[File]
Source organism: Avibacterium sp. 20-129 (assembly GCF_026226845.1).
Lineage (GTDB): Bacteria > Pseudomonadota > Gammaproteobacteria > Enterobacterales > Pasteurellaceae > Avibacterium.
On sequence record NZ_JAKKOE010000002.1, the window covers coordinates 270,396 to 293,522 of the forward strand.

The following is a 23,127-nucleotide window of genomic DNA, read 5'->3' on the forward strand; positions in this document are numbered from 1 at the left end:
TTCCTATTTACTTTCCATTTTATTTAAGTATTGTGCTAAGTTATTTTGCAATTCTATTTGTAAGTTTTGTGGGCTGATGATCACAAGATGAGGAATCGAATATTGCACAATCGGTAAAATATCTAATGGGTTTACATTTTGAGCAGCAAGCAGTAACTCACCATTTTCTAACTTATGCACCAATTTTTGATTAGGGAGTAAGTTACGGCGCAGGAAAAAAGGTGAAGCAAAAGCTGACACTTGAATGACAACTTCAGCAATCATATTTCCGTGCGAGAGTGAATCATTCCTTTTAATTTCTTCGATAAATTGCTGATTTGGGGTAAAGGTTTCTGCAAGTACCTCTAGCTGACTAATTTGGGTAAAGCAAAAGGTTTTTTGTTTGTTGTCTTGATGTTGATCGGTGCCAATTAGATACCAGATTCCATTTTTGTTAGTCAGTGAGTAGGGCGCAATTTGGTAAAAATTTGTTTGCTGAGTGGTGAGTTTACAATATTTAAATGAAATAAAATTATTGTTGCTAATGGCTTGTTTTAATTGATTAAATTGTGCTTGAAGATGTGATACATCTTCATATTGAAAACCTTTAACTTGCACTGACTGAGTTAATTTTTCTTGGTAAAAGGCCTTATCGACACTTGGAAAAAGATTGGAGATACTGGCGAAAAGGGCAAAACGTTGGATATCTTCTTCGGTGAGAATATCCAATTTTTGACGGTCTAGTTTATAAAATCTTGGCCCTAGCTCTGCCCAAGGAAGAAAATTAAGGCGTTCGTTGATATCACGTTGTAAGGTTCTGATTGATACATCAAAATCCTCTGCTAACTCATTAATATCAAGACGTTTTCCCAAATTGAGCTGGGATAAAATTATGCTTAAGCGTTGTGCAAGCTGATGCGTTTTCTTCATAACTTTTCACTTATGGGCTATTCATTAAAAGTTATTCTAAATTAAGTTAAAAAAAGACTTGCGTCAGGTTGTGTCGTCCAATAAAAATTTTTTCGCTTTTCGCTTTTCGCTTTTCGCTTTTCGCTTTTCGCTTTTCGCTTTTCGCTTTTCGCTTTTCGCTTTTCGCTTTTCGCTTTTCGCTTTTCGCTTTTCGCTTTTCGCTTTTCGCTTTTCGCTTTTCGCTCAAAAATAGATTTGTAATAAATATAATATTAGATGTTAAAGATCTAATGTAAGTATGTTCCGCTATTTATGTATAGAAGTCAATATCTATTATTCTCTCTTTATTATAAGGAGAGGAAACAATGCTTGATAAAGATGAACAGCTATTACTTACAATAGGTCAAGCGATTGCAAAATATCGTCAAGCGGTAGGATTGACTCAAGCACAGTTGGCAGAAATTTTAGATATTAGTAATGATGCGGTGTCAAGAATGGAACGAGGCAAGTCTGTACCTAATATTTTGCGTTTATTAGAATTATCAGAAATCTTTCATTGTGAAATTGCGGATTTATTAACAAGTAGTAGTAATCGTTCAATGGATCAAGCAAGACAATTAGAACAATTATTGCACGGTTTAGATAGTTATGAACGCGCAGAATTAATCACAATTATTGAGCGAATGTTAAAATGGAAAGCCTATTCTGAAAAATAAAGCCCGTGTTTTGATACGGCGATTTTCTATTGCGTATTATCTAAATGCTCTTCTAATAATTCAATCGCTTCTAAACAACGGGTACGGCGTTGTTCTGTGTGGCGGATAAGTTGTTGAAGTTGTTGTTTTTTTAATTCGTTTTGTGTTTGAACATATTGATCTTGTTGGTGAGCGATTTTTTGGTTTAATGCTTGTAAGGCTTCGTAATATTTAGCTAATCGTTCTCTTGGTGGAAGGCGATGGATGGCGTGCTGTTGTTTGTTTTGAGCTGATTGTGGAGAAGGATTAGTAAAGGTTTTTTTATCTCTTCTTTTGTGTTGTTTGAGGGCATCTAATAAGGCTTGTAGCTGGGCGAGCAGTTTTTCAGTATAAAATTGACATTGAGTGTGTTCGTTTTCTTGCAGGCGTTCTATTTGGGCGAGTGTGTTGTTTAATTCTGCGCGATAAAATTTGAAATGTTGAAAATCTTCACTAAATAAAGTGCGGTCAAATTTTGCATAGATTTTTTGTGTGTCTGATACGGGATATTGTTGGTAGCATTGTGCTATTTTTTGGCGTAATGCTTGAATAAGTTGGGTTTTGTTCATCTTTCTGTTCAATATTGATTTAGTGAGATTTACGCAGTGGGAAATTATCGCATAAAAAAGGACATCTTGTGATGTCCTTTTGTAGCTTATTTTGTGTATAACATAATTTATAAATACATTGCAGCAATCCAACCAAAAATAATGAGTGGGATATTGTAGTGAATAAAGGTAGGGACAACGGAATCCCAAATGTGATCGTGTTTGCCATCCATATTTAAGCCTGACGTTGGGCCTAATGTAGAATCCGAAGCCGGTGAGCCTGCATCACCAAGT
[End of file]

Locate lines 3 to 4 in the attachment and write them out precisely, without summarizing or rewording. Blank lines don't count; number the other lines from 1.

On sequence record NZ_JAKKOE010000002.1, the window covers coordinates 270,396 to 293,522 of the forward strand.

The following is a 23,127-nucleotide window of genomic DNA, read 5'->3' on the forward strand; positions in this document are numbered from 1 at the left end: